Additional insured coverage is associated with general liability, property insurance,
and other insurance policies that provide additional coverage to individuals or
groups that were not initially named in the policy. Through an additional insured
coverage policy, the additional insured will be afforded protection under the policy
In order to protect a business in the event of litigation claims as a result of
a hired contractors work, a business may require a contractor to add them as an
additional insured under his general liability policy. This may be a temporary situation
until the contractor has completed his projects.
On the other hand, additional insured coverage may be permanent. For instant, in
the real estate business a tenant may add a landlord as an additional insured, which
will remain with the policy until its terminated or the tenant moves. In this way,
if there is a loss or accident, like a fire or fall, then the landlord will be covered
under the tenants coverage for additional insured.
Additional insured coverage can work two ways: First, if another company adds your
business as an additional insured on their policy, then that company is providing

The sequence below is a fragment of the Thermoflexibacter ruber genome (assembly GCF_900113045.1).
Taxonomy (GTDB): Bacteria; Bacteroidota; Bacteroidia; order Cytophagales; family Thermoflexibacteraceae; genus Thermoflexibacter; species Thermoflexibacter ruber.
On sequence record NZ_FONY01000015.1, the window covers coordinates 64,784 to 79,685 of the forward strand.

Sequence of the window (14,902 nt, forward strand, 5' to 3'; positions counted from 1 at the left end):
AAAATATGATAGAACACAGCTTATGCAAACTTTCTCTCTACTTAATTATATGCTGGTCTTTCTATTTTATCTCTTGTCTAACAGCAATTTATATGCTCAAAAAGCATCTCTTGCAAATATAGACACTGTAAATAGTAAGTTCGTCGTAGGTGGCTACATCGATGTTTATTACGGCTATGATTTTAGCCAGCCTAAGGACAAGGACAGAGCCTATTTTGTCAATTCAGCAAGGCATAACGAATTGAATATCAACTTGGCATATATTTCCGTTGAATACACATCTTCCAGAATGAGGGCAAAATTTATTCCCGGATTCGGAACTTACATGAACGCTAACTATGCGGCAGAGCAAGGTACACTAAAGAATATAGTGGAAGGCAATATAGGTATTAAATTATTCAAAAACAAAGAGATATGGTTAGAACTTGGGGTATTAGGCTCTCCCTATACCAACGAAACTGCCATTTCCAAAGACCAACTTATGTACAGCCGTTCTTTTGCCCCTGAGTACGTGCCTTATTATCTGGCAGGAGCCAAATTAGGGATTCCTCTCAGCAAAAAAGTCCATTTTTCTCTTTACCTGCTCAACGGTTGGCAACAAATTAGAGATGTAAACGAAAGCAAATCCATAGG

you with protection against their negligence. Second, you can protect another company
from your negligence by adding them as an additional insured.
For example, suppose you run a landscaping company, but you contract with Stone
Paver Services to build a retaining wall for a client. In the course of the job
— and due to Stone Paver Services negligence — a pedestrian trips over a paver
and gets hurt. The pedestrian sues both you and Stone. If Stone was added as an
additional insured on your policy, then Stone would be covered under your party
as an additional insured.
When added through an endorsement, it’s wise to obtain copies of the certificate
or endorsement to ensure there is proof of the additional insured coverage. Being
an additional insured doesn’t mean that you don’t need insurance. It simply means
that the additional insured has become involved in controlling the risk associated
with another party’s negligence.
Keep in mind, additional insured are generally not parties in the insurance contract;
their protection is narrowed through qualifying and limiting language in the policy.
Additionally, know that additional insured coverage and indemnity agreements vary
by state. It’s recommended that you work with an attorney and insurance professional
to decide if additional insured coverage is right for you, particularly if your
business involves the use of other businesses, like contractors, sub-contractors,
or independent contractors.